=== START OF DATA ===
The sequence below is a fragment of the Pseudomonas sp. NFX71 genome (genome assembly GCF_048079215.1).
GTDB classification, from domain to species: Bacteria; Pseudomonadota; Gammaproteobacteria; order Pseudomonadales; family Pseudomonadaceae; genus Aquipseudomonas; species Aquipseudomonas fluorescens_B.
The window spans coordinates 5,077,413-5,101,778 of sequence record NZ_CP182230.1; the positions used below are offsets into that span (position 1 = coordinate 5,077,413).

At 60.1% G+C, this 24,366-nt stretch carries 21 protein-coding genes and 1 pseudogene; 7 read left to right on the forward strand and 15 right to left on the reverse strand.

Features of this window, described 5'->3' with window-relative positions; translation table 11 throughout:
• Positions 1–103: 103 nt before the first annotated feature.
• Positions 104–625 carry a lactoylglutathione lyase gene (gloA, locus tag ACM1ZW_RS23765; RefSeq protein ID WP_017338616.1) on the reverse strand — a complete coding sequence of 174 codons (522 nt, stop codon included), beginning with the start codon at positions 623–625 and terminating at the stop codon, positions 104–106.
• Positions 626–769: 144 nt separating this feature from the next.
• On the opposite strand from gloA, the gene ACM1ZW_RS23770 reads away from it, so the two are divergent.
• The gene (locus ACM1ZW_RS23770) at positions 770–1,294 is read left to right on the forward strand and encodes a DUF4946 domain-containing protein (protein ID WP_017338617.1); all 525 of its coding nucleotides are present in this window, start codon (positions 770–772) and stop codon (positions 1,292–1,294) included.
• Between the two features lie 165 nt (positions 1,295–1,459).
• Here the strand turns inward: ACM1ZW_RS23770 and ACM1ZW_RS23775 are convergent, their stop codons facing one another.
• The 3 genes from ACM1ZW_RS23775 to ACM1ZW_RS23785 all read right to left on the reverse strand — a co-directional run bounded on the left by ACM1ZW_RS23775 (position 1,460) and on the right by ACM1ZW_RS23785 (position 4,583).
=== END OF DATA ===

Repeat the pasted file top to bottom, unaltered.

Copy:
The sequence below is a fragment of the Pseudomonas sp. NFX71 genome (genome assembly GCF_048079215.1).
GTDB classification, from domain to species: Bacteria; Pseudomonadota; Gammaproteobacteria; order Pseudomonadales; family Pseudomonadaceae; genus Aquipseudomonas; species Aquipseudomonas fluorescens_B.
The window spans coordinates 5,077,413-5,101,778 of sequence record NZ_CP182230.1; the positions used below are offsets into that span (position 1 = coordinate 5,077,413).

At 60.1% G+C, this 24,366-nt stretch carries 21 protein-coding genes and 1 pseudogene; 7 read left to right on the forward strand and 15 right to left on the reverse strand.

Features of this window, described 5'->3' with window-relative positions; translation table 11 throughout:
• Positions 1–103: 103 nt before the first annotated feature.
• Positions 104–625 carry a lactoylglutathione lyase gene (gloA, locus tag ACM1ZW_RS23765; RefSeq protein ID WP_017338616.1) on the reverse strand — a complete coding sequence of 174 codons (522 nt, stop codon included), beginning with the start codon at positions 623–625 and terminating at the stop codon, positions 104–106.
• Positions 626–769: 144 nt separating this feature from the next.
• On the opposite strand from gloA, the gene ACM1ZW_RS23770 reads away from it, so the two are divergent.
• The gene (locus ACM1ZW_RS23770) at positions 770–1,294 is read left to right on the forward strand and encodes a DUF4946 domain-containing protein (protein ID WP_017338617.1); all 525 of its coding nucleotides are present in this window, start codon (positions 770–772) and stop codon (positions 1,292–1,294) included.
• Between the two features lie 165 nt (positions 1,295–1,459).
• Here the strand turns inward: ACM1ZW_RS23770 and ACM1ZW_RS23775 are convergent, their stop codons facing one another.
• The 3 genes from ACM1ZW_RS23775 to ACM1ZW_RS23785 all read right to left on the reverse strand — a co-directional run bounded on the left by ACM1ZW_RS23775 (position 1,460) and on the right by ACM1ZW_RS23785 (position 4,583).